the ?fth day of the tournament staged at Lakeside
Country Club in Frimley Green 5.00 Come Dine with Me.
Haslemere mayor Sahran kicks off the competition in the
Sussex and Surrey borders, before train driver Ralph,
lingerie ?tter Kim and proud northerner Lindsey take
their turns (r) 6.00 The Simpsons. Homer, Marge and
the kids hitch a ride on a train, where they are
entertained by a tramp who tells them a series of
colourful yarns based on American folklore (r) (AD) 6.30
Hollyoaks. Tony and Diane are caught up in the tunnel
devastation after the car crash, and Misbah has to act
fast to save her children from an approaching lorry (AD)
6.00am Milkshake! 9.15 The Wright Stuff. Matthew
Wright and his guests talk about the issues of the day
11.15 GPs: Behind Closed Doors. A man who needs
regular medication for epilepsy is unwilling to break
Ramadan fast to take tablets (r) (AD) 12.10pm 5 News
Lunchtime 12.15 The Hotel Inspector. Alex Polizzi
heads to Gloucestershire to breathe new life into a
two-star, 11-bedroom hotel, and reverse the
establishment?s dwindling occupancy rates (r)
1.10 Access. Showbiz news and gossip 1.15 Home and
Away (r) (AD) 1.45 Neighbours (AD) 2.15 NCIS.
The agents investigate the murder of a prank-loving
Marine on Halloween, and discover his death may be
linked to his fondness for practical jokes (r) (AD) 3.15
FILM: The Wrong Babysitter (15, TVM, 2017)
A mother worries about leaving her daughter for an
out-of-town trip, until her neighbour offers to babysit
? only for the girl to go missing. Thriller starring Daphne
Zuniga 5.00 5 News at 5 5.30 Neighbours. Mark probes
Louise for information when the police arrive and arrest
her (AD) 6.00 Home and Away. Irene is rushed to
hospital (AD) 6.30 5 News Tonight
Sale.
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7.00 The One Show Matt Baker and Alex
Jones present the live magazine show
featuring topical reports from around
the UK and big-name studio guests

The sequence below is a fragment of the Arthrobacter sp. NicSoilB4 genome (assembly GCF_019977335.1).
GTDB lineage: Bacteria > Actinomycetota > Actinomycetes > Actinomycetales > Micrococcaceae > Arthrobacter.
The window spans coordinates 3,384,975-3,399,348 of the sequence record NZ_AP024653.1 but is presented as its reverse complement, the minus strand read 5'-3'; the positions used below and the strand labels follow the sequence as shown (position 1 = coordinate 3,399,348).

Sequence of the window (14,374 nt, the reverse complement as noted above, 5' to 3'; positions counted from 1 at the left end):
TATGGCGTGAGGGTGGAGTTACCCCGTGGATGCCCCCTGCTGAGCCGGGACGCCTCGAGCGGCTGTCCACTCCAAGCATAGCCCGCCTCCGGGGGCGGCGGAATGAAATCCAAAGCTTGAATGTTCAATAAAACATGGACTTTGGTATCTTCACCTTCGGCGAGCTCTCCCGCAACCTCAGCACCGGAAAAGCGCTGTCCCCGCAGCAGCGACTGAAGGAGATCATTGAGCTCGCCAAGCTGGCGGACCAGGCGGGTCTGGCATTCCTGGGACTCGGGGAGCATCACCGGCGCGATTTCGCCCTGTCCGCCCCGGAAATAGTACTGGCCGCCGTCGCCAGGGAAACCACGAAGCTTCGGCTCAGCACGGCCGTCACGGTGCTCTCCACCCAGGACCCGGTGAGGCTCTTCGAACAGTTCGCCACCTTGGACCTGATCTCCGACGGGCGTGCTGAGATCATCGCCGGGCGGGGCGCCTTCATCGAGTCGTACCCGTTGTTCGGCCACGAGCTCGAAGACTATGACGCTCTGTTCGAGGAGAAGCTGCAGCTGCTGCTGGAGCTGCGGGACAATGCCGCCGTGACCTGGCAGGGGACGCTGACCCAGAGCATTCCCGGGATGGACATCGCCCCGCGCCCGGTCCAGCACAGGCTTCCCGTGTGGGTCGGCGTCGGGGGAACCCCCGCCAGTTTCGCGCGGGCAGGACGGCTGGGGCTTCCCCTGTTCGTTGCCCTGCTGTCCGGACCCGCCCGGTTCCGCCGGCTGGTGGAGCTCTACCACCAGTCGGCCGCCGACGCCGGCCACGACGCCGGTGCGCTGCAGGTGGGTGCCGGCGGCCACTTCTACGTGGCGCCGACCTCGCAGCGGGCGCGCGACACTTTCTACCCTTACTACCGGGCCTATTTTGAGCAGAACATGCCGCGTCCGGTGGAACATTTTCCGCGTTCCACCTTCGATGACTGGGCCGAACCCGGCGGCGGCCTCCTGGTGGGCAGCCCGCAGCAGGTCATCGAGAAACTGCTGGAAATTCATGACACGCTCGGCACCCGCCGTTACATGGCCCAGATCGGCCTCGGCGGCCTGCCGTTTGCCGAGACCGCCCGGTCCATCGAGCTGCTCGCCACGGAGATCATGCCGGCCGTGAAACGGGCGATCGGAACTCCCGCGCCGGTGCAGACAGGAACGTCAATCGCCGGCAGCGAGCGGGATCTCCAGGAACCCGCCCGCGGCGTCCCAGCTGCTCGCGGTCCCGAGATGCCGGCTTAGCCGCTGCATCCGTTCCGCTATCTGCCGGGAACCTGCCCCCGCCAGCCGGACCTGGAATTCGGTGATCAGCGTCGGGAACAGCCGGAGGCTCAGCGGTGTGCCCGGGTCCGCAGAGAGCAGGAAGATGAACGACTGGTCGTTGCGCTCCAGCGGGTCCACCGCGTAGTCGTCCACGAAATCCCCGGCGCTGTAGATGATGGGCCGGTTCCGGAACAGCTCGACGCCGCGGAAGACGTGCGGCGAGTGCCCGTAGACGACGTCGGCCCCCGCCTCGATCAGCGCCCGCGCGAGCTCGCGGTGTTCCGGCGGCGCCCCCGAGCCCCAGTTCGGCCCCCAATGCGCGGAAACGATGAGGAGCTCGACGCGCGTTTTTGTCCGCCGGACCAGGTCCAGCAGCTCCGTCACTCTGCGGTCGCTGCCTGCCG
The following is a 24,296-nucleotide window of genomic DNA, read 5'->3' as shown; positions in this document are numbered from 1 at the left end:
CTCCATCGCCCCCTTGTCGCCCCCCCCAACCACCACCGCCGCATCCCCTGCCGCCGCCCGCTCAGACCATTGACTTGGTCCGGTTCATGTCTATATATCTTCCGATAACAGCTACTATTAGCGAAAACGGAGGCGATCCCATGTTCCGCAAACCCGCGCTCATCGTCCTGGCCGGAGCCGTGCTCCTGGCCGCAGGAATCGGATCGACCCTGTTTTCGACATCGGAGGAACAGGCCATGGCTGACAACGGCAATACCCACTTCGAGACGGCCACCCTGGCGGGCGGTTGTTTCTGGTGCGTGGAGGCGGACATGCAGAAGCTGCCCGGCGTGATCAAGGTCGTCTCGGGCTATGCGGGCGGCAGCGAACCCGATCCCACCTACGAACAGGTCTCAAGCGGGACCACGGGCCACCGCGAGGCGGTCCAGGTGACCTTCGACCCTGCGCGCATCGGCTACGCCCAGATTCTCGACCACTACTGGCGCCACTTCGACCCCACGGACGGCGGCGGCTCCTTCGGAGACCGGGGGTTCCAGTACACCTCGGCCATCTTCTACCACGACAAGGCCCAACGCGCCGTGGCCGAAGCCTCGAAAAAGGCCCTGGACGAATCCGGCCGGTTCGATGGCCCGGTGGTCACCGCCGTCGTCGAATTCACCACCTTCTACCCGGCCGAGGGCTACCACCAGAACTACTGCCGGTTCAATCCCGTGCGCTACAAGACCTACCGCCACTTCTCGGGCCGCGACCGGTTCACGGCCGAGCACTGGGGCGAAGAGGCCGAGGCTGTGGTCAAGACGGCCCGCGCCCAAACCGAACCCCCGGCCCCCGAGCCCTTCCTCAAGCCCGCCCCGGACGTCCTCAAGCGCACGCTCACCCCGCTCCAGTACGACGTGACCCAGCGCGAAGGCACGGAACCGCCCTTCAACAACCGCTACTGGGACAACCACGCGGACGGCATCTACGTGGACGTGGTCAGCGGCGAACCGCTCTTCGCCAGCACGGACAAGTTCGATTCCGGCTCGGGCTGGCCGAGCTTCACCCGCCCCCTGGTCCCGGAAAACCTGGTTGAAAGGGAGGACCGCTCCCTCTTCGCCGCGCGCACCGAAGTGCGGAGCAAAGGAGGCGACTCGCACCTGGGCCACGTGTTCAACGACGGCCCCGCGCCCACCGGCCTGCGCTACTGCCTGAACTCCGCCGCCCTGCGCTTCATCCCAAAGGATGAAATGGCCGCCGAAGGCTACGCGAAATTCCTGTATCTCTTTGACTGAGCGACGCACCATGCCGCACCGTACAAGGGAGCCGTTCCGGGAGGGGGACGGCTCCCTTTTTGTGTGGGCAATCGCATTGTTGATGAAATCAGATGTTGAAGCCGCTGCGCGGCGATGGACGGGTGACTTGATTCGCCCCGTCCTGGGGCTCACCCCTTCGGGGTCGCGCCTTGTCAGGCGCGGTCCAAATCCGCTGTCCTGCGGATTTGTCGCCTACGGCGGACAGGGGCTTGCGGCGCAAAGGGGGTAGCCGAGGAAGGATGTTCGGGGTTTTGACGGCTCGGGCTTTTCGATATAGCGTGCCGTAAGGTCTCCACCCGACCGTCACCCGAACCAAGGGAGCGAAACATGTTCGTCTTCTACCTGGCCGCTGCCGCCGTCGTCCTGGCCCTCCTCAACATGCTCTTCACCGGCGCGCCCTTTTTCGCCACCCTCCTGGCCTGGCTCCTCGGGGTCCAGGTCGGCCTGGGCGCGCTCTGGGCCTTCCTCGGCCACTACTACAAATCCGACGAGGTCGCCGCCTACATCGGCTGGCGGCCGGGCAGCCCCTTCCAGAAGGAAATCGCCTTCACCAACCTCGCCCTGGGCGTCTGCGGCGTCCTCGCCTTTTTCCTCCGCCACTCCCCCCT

7.00 Rick Stein?s Road to Mexico The
chef continues down the Californian
coastline immortalised by John
Steinbeck, through LA and into San
Diego where a local ?shmonger cooks
him a ?sh chilli (2/7) (r) (AD)
7.00 Emmerdale Chrissie tells Belle about
all Lachlan?s problems, in the hope that
she will end their relationship (AD)
8.00 The Truth About Looking Good
Cherry Healey and a team of
independent scientists conduct an
experiment that puts everyday
cosmetic and beauty products to
the test. See Viewing Guide (AD)
8.00 Tom Kerridge?s Lose Weight For
Good Tom shows the group of dieters
quick and easy recipes they can make
at home (2/6) (AD)
8.30 Trust Me, I?m a Doctor Zoe
Williams learns more about a
sleeping disorder that causes
thousands of road accidents each year
8.00 Britain?s Brightest Family New
series. Families take part in a
knock-out tournament
9.00 Miriam?s Big American Adventure
Miriam Margolyes travels to Indiana to
visit a summer camp, where she joins
hundreds of young campers as they
begin their days pledging allegiance
to God and the US ?ag (2/3) (AD)
9.00 Fighting for Air Dr Xand van Tulleken
conducts the ?rst ever large-scale
experiment using people to try and
bring about a quanti?able
improvement in air quality for a single
day. See Viewing Guide (AD)
9.00 Girlfriends Sue reluctantly faces the
arrival of her birthday, and tensions
rise when her son Andrew confesses a
big secret at her birthday celebrations.
See Viewing Guide (2/6) (AD)
7.00 Channel 4 News
7.00 Starting Up, Starting Over Julie
and Trevor desire to leave their
successful businesses behind to follow
their dream of a quieter life, and decide
to open their own haberdashery in a
village in the Cotswolds (5/6) (r)
8.00 Kirstie and Phil?s Love It or List It